The heart of tech is coming to the heart of the Mediterranean. Join TNW in València this March 🇪🇸

This article was published on January 5, 2010

Guest Author: Why 3 Search Engines in 1?

Guest Author: Why 3 Search Engines in 1?
Charles Knight
Story by

Charles Knight

Charles Knight is the editor of The Next Web Search. Charles Knight is the editor of The Next Web Search.


By Guest Author Kul Singh, CEO of FunnelScope

FunnelScope’s application is essentially three search engines in one: vertical search (travel), semantic search, and social search.


The Concentric Circles of FunnelScope

Why take this approach? FunnelScope’s thesis is this is the sweet spot for search.

Vertical search provides focus and comprehensiveness. We have all used vertical search engines. Sites like Expedia, Orbitz, Kayak, and TripAdvisor are all vertical search engines for travel. Most of us use them because they usually are more comprehensive than a generic search engine in terms of content and features.

The strength of vertical search engines is also their weakness. Comprehensiveness means lots of choices and lots of reviews to read. How do you narrow down the right option for you? This is where semantic search comes in. Vertical + semantic search allows you to quickly narrow down your choices based on criteria you care about. Semantic search provides a way for discovery and time savings. In FunnelScope’s case, we semantically score reviews for each key attribute and then categorize reviews by those attributes. This allows you to search by attributes such as views, bathroom quality, business, or kid-friendly and only read the reviews relevant to your search.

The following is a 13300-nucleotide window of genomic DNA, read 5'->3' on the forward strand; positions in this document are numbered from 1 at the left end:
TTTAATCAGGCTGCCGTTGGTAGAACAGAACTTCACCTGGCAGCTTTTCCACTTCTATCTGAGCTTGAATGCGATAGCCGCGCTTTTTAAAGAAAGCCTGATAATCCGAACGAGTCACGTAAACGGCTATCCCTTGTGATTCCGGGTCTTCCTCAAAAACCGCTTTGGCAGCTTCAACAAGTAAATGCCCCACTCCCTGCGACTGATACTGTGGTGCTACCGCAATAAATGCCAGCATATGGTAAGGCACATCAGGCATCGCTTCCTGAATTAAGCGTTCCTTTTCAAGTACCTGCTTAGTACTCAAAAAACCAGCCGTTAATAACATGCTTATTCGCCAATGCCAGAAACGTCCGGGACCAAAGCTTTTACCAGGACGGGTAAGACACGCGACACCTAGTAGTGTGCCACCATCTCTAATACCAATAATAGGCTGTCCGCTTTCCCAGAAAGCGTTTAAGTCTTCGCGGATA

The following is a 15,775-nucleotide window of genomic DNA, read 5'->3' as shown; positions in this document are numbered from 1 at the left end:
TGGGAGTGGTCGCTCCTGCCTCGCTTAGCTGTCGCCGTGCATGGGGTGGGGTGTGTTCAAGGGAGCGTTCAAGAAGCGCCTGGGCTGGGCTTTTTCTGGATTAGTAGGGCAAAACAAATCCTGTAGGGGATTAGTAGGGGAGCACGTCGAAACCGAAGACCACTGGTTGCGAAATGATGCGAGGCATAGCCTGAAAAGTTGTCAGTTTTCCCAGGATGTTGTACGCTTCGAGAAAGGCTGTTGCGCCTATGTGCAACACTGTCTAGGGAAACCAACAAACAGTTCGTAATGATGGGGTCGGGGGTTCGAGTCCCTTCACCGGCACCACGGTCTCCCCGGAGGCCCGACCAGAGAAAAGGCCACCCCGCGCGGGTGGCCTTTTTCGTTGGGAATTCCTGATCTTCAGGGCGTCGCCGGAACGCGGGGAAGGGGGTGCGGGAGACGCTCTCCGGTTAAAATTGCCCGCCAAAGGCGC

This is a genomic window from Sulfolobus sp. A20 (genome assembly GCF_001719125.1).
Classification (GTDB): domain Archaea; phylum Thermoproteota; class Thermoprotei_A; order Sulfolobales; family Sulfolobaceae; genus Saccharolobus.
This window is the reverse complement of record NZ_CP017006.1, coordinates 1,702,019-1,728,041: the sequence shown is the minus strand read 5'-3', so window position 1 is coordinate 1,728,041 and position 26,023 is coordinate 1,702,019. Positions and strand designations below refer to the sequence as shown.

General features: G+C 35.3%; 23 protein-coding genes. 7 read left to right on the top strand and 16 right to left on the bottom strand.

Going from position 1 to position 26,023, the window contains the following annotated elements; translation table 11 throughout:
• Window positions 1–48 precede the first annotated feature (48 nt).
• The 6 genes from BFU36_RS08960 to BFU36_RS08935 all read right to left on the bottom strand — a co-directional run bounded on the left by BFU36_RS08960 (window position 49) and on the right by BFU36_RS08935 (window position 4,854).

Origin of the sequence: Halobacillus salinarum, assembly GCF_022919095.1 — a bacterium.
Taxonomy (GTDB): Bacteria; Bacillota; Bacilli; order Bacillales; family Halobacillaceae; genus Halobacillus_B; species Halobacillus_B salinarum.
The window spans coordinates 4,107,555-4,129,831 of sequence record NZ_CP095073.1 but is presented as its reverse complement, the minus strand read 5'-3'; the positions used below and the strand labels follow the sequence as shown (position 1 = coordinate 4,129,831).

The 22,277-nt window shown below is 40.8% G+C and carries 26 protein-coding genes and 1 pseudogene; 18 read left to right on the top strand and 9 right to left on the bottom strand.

The issue with vertical + semantic alone is the reliance on input from a bunch of strangers where you can’t be sure the reviews are from people like you. This is where social search comes in. You may ask why not just rely on social search alone and skip the other two? There are indeed companies like Aardvark that attempt to do this. The problem is that starting off with social search and only relying on this approach limits your options from the outset. You only get the view of your friends and may miss out on an excellent option that is right for you. Plus, these approaches are too generic (where you get no data, just some options you still need to research).

This is why FunnelScope likes to leverage social search as a means to help you narrow down and personalize a comprehensive selection, as opposed to limiting your options from the outset. As you can see from a previous post that highlights my social search results, overlaying social input to personalize search rankings is quite helpful. But FunnelScope believes that social search needs to go even a step further in providing functionality that helps you better manage your social search across social networks, and this is coming in our beta release.

What do you think of FunnelScope’s vertical + semantic + social approach? Does it provide you with comprehensive yet personalized results and save you time versus other search engines. As David Letterman used to ask in one of his skits, “Is this something?” We welcome your thoughts and feedback.

Original post from the FunnelScope blog Here: